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F + 21: A Storm is Brewing - Nafplio

Last night, we anchored in a bay at the northern tip of Spetses. The island is nowadays know as a place for the rich and famous. Indeed, many wealthy Athenians keep beautiful holiday homes on the island. It takes only 2 hours and 20 minutes by speed boat to travel to Spetses. By helicopter it takes a little less - of course.

The Queen of Datca at anchor in one of the many Bays of Spetses

For most Greeks though, Spetses has a different meaning. Exactly 200 years ago, on the 8th of September 1822, a small fleet of Greek vessels defeated a much larger Ottoman naval force. The 56 Greek vessels where merchant and pirate ships. The professional Ottoman fleet consisted of 84 vessels. Greek Admiral Andreas Vokos Miaoulis knew that he was completely outgunned, A frontal attack was out of question. But the Greek remembered the lessons of the Battle of Cesme in 1770 when a small Russian fleet destroyed a superior Ottoman naval force by using fireships. And that is what Admiral Miaoulis set out to do.

The Battle of Spetses was far less intense than this painting suggests - it was not a closely fought action but an ambush of the small Greek Navy with fireships

The winds though did not favour his plan. His fireships only set a small Turkish brig ablaze. But the Turkish Admiral Mohammed Ali got scared and pulled back. After September 8, the Ottoman fleet tried a few more times but by the 13th of September, they withdrew. Admiral Ali did not want to risk more ships. From a tactical perspective, the encounter was a draw. But strategically, the Greek had won a major victory. The superior Ottoman Navy withdrew from the waters around the Peloponnese, the heart of the Greek independent movement.

The Armata Festival takes place in Spetses every year on the 8th of September

To this day, the Battle on 8 September is commemorated every year with the Armata Festival. When all lights are off, a replica of the Ottoman flagship is set alight, blown up and then sunk. The party continues all night and ends with a big firework. Never mind that the Ottoman flagship never was set on fire - why letting such footnotes spoil the patriotic enthusiasm?

Together with the Battle of Dervenakia in July 1822, the Battle of Spetses stands for the turn around in the Greek War of Independence. 1821 was a terrible year with only defeats and heavy losses for the Greek. But after 1822, the Greek Nationalists had an army they could count on, a navy that could stand up against the Ottomans and Nafplio, their first capital.

The Venetian Fortress of Palamidi still towers over Nafplio and is a big Tourist Attraction

One of the direct consequences of the Battle of Spetses was the surrender of the Fortress of Palamidi in December 1822. Not being supplied for months, the Turkish garrison had to raise the white flag. For the first time, the Greek fighters controlled a well fortified town they could make their capital.

The Water Spout approaches us with amazing Speed

Sailing from Spetses to Nafplio this morning was a bit rough. But compared to wind and waves in the Aegean it was a piece of cake - we were so happy to have sailed west yesterday. We reached Nafplio in just three hours. The weather had changed indeed. On our way we encountered a water spout! There are less than 160 sightings a year in Europe. It moves at a speed of 10 - 15 knots/h and is rather violent. We were glad when it dissipated at a safe distance. It was amazing to watch though.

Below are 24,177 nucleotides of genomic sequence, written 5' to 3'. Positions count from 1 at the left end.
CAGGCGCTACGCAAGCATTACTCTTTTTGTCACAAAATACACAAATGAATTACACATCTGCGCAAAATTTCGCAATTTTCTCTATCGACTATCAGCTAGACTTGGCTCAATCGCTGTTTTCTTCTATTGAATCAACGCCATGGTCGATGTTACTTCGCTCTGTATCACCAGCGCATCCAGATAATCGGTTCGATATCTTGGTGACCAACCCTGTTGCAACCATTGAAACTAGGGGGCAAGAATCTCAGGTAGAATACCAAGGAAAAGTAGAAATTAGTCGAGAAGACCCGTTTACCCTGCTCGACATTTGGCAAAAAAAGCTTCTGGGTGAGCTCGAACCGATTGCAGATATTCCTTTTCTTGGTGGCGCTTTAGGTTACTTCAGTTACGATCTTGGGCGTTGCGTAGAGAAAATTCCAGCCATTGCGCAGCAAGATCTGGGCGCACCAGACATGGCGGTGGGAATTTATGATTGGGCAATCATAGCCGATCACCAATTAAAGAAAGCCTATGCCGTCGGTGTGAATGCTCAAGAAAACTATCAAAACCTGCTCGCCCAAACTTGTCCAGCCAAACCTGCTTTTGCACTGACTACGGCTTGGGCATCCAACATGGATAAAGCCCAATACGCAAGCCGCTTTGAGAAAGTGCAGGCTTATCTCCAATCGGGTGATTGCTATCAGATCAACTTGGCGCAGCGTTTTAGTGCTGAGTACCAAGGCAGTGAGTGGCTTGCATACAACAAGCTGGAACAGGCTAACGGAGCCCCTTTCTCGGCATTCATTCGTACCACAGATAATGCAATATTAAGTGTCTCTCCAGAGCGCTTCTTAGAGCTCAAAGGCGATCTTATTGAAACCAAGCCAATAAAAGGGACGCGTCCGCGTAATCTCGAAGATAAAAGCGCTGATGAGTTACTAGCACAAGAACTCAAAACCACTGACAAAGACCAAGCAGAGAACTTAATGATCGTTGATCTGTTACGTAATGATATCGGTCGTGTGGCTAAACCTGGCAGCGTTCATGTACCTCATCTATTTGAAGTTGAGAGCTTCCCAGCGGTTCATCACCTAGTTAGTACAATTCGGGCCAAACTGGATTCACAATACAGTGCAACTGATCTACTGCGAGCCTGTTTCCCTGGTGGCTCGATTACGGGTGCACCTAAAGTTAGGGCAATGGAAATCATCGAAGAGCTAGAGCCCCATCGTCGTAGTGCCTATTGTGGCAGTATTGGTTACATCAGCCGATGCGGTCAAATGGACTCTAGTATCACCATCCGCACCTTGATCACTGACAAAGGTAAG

More and more Ships were looking for a safe Place to stay in Nafplio Harbour

We were not the only vessel that had the idea of sitting out tomorrow's storm in a safe harbour. Nafplio's port filled quickly with all sorts of boats. A local said with a smile "feels like Monaco today!" For tomorrow, weather forecast predicts windspeed of 40 knots and higher. Better safe than sorry. We will use the day to visit the splendid theatre of Epidayuros in the morning and Mycenae and King Agamemnon's tomb in the afternoon.

The spectacular View from the Palamidi Fortress on Nafplio

We could not resist the temptation to climb up to the Palamidi Castle. It towers 216 meters above Nafplio and takes 846 steps to climb. But we were rewarded with a beautiful view. The Venetians knew why they built it in 1711 - 1715. It protects the town very well. I won't tell the story of Nafplio on this page. Wikipedia does a better job. Venice got Nafplio back in 1685 during the 6th Venetian-Ottoman War. And lost it again in the 7th. The Turks got a modern, Vauban style fortress for free. Apparently, the French Engineer Pierre de la Salle, who designed and built it, had given them the secret plans. The Palamidi Fortress was also only lightly garrisoned when the Turks attacked. They did not have to make a major effort.

Fort Palamidi is well designed with overlapping

Bastions and multiple Lines of Defence

Nafplio played again an important role in 1822. The control of the Fortress allowed the Greek Nationalist to formally declare Nafplio as their first capital. The Greek Independence Movement now had a place to meet and run the war. It could now also govern the territories it had liberated. In 1822, a storm started brewing here which ended in 1831 with the formal Declaration of Independence and recognition of Greece as an independent Kingdom.

The Entry of the new Greek King, Otto from Bavaria, into Nafplio in 1831

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